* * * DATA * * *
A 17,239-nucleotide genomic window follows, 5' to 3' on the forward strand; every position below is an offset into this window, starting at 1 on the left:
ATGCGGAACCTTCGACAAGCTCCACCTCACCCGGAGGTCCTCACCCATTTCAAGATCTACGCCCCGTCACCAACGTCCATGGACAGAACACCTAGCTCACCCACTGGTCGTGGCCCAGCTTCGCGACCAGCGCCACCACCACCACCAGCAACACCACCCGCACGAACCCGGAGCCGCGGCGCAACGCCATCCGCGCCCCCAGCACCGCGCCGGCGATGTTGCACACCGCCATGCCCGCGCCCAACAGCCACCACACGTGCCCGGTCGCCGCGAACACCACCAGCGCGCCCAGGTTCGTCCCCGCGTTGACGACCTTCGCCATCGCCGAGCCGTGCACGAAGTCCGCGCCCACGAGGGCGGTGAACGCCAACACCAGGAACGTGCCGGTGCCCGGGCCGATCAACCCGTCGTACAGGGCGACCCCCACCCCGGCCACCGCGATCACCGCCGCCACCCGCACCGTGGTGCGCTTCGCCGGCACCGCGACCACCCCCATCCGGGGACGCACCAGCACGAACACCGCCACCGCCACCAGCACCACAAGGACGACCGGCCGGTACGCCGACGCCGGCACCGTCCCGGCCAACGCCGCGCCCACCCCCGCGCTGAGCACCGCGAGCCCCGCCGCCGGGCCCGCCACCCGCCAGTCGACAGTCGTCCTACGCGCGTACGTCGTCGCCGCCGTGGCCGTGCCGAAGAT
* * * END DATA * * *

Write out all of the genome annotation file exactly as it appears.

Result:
A 17,239-nucleotide genomic window follows, 5' to 3' on the forward strand; every position below is an offset into this window, starting at 1 on the left:
ATGCGGAACCTTCGACAAGCTCCACCTCACCCGGAGGTCCTCACCCATTTCAAGATCTACGCCCCGTCACCAACGTCCATGGACAGAACACCTAGCTCACCCACTGGTCGTGGCCCAGCTTCGCGACCAGCGCCACCACCACCACCAGCAACACCACCCGCACGAACCCGGAGCCGCGGCGCAACGCCATCCGCGCCCCCAGCACCGCGCCGGCGATGTTGCACACCGCCATGCCCGCGCCCAACAGCCACCACACGTGCCCGGTCGCCGCGAACACCACCAGCGCGCCCAGGTTCGTCCCCGCGTTGACGACCTTCGCCATCGCCGAGCCGTGCACGAAGTCCGCGCCCACGAGGGCGGTGAACGCCAACACCAGGAACGTGCCGGTGCCCGGGCCGATCAACCCGTCGTACAGGGCGACCCCCACCCCGGCCACCGCGATCACCGCCGCCACCCGCACCGTGGTGCGCTTCGCCGGCACCGCGACCACCCCCATCCGGGGACGCACCAGCACGAACACCGCCACCGCCACCAGCACCACAAGGACGACCGGCCGGTACGCCGACGCCGGCACCGTCCCGGCCAACGCCGCGCCCACCCCCGCGCTGAGCACCGCGAGCCCCGCCGCCGGGCCCGCCACCCGCCAGTCGACAGTCGTCCTACGCGCGTACGTCGTCGCCGCCGTGGCCGTGCCGAAGAT